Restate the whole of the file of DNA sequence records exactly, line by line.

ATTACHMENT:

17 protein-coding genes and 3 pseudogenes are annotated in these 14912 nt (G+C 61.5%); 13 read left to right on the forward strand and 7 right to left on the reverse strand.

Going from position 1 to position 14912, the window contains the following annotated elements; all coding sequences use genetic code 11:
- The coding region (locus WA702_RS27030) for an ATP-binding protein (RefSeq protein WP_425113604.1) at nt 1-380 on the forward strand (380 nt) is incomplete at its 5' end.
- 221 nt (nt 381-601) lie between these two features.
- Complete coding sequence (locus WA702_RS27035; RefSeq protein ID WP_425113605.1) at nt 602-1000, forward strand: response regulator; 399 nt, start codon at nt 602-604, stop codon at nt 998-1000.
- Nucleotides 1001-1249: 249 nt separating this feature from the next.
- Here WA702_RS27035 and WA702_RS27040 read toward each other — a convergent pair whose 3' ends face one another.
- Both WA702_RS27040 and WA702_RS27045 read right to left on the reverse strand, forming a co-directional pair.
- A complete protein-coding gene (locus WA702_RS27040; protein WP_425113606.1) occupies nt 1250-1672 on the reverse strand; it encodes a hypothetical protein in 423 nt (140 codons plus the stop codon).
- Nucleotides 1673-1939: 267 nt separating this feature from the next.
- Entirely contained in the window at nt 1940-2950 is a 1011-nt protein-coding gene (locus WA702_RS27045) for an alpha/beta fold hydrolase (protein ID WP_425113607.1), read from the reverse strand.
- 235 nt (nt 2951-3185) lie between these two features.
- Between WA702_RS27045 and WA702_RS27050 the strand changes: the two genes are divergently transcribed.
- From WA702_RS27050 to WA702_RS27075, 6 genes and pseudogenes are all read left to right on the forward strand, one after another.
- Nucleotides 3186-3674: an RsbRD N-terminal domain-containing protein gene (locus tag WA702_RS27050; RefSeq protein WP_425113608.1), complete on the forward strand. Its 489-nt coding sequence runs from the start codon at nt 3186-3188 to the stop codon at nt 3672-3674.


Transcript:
17 protein-coding genes and 3 pseudogenes are annotated in these 14912 nt (G+C 61.5%); 13 read left to right on the forward strand and 7 right to left on the reverse strand.

Going from position 1 to position 14912, the window contains the following annotated elements; all coding sequences use genetic code 11:
- The coding region (locus WA702_RS27030) for an ATP-binding protein (RefSeq protein WP_425113604.1) at nt 1-380 on the forward strand (380 nt) is incomplete at its 5' end.
- 221 nt (nt 381-601) lie between these two features.
- Complete coding sequence (locus WA702_RS27035; RefSeq protein ID WP_425113605.1) at nt 602-1000, forward strand: response regulator; 399 nt, start codon at nt 602-604, stop codon at nt 998-1000.
- Nucleotides 1001-1249: 249 nt separating this feature from the next.
- Here WA702_RS27035 and WA702_RS27040 read toward each other — a convergent pair whose 3' ends face one another.
- Both WA702_RS27040 and WA702_RS27045 read right to left on the reverse strand, forming a co-directional pair.
- A complete protein-coding gene (locus WA702_RS27040; protein WP_425113606.1) occupies nt 1250-1672 on the reverse strand; it encodes a hypothetical protein in 423 nt (140 codons plus the stop codon).
- Nucleotides 1673-1939: 267 nt separating this feature from the next.
- Entirely contained in the window at nt 1940-2950 is a 1011-nt protein-coding gene (locus WA702_RS27045) for an alpha/beta fold hydrolase (protein ID WP_425113607.1), read from the reverse strand.
- 235 nt (nt 2951-3185) lie between these two features.
- Between WA702_RS27045 and WA702_RS27050 the strand changes: the two genes are divergently transcribed.
- From WA702_RS27050 to WA702_RS27075, 6 genes and pseudogenes are all read left to right on the forward strand, one after another.
- Nucleotides 3186-3674: an RsbRD N-terminal domain-containing protein gene (locus tag WA702_RS27050; RefSeq protein WP_425113608.1), complete on the forward strand. Its 489-nt coding sequence runs from the start codon at nt 3186-3188 to the stop codon at nt 3672-3674.